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Performers and Politicians, Cheers and Chants at AIDS Conference

  • Suzanne Presto

WASHINGTON — Thousands of people gathered at the convention center in Washington, D.C. Monday for the second day of the International AIDS Conference. Celebrities and diplomats took center stage, and fans and protesters gathered at the conference's Global Village site.
HIV-positive singer Jamar Rogers commanded the stage, just as he did as a semifinalist on the popular U.S. singing competition television program, "The Voice."
But Rogers was not the only action on the Global Village stage at the International AIDS conference.
Protesters demanding more housing for HIV-positive residents in Washington, D.C. rushed the stage when Mayor Vincent Gray spoke. HIV is an epidemic in the U.S. capital.
Jeromy Dunn, a radio show host from North Carolina, finds the activism invigorating. "That's what this is all about about. It's all about getting up and getting angry again," he said.
Dunn, who is HIV-positive and takes antiretroviral drugs, says medical breakthroughs have had an unintended side effect during the past 20 years. "Since the advent of Highly Active Antiretroviral Therapy, or HAART combination therapies, we've become complacent as a nation. And this is the kind of anger and the kind of vitriolic response that we need," he said.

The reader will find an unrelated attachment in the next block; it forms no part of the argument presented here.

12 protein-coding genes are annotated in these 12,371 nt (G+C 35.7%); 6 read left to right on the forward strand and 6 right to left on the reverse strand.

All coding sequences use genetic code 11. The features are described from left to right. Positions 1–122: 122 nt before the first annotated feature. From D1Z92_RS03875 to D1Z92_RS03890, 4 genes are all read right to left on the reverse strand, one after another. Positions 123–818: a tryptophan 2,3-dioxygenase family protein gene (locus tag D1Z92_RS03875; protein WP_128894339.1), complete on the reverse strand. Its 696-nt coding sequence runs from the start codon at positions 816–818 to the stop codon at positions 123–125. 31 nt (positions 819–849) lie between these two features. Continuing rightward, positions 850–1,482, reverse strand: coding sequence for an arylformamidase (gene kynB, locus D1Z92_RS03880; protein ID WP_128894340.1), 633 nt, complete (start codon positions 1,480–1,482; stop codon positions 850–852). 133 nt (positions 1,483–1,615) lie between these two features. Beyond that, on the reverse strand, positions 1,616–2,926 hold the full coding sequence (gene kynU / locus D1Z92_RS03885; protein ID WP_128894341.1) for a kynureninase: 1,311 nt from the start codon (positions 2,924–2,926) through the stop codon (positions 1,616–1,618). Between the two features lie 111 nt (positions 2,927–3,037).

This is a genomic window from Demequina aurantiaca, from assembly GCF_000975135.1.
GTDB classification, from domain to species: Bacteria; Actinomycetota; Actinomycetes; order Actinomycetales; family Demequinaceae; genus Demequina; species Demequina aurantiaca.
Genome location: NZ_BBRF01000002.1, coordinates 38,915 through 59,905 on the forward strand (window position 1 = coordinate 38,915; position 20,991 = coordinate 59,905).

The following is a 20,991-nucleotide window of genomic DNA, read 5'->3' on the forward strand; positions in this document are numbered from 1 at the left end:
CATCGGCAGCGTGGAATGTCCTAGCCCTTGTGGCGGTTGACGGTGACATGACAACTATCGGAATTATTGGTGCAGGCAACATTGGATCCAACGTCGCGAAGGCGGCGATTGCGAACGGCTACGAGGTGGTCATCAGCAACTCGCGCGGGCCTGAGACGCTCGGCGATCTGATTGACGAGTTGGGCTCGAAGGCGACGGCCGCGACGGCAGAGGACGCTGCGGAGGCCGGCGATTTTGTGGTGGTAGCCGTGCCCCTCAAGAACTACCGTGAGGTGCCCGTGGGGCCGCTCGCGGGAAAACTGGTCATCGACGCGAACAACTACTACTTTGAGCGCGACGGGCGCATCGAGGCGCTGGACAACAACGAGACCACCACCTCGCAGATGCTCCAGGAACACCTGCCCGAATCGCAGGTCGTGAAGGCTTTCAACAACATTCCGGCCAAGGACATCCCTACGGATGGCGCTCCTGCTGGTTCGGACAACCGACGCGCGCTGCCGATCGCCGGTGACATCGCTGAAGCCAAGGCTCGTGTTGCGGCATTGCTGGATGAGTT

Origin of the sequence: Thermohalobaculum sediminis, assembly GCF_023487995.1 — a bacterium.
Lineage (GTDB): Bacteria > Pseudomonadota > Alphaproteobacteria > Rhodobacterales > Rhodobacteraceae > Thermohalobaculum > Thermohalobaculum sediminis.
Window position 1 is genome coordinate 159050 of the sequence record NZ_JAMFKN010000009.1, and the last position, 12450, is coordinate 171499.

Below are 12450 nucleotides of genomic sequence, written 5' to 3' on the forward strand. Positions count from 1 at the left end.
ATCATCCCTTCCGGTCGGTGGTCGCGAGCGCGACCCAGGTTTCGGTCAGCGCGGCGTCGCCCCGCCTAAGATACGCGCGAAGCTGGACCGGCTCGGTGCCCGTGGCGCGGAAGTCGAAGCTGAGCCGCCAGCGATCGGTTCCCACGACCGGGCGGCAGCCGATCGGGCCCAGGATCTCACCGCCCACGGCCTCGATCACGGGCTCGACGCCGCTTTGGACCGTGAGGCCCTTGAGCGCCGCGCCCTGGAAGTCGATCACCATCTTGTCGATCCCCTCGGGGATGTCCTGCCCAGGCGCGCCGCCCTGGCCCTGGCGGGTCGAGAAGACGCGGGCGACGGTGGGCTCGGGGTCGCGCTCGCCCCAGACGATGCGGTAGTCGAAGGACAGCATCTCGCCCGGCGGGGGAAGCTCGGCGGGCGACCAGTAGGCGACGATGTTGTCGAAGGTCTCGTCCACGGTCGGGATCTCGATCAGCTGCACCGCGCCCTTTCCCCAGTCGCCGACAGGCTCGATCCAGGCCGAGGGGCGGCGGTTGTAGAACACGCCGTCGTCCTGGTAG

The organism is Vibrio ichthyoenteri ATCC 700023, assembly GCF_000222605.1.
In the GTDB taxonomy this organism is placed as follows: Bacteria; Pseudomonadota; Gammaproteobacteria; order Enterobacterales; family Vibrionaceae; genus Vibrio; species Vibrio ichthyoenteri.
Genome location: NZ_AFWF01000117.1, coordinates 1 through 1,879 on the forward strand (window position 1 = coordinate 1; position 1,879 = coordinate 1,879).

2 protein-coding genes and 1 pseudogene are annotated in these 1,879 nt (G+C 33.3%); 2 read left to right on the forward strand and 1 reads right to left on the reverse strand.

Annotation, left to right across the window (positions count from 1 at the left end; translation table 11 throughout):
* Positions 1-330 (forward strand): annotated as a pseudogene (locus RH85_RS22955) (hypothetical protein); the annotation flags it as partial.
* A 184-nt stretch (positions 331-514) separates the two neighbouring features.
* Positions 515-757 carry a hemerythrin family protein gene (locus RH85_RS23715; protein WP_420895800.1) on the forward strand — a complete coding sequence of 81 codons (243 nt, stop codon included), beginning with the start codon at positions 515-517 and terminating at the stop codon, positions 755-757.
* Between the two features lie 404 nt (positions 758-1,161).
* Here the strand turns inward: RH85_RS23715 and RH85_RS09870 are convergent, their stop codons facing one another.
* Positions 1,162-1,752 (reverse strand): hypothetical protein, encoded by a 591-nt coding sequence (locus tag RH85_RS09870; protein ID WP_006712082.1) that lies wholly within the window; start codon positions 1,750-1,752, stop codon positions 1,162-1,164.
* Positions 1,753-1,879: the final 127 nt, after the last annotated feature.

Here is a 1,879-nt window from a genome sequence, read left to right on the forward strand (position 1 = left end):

The Sisters of Perpetual Indulgence, a community organization founded in San Francisco, California, battle complacency with flamboyance and humor.
Sister Vicious reflects on the days since he began organizing AIDS awareness and safe sex programs in 1981. "Well, there's still stigma attached to it [i.e., HIV / AIDS], not in the amount that we experienced in the early 1980s. And the whole AIDS crisis has gone global, of course, and touched more communities than the gay male community that was experiencing it in America originally," he said.
Sir Elton John speaks at the XIX International Aids Conference, July 23, 2012, in Washington.

Sir Elton John speaks at the XIX International Aids Conference, July 23, 2012, in Washington.

British rock star Elton John said the stigma makes it more difficult to fight the spread of HIV, the virus that causes AIDS. "The AIDS disease is caused by a virus, but the AIDS epidemic is not. The AIDS epidemic is fueled by stigma, by hate, by misinformation, by ignorance, by indifference," he said.

U.S. Secretary of State Hillary Clinton pledged that the United States will continue to battle HIV and AIDS.
"Well, I am here to make it absolutely clear, the United States is committed and will remain committed to achieving an AIDS-free generation. We will not back off; we will not back down. We will fight for the resources to achieve this historic milestone," she said.

Related video report by Jerome Socolovsky

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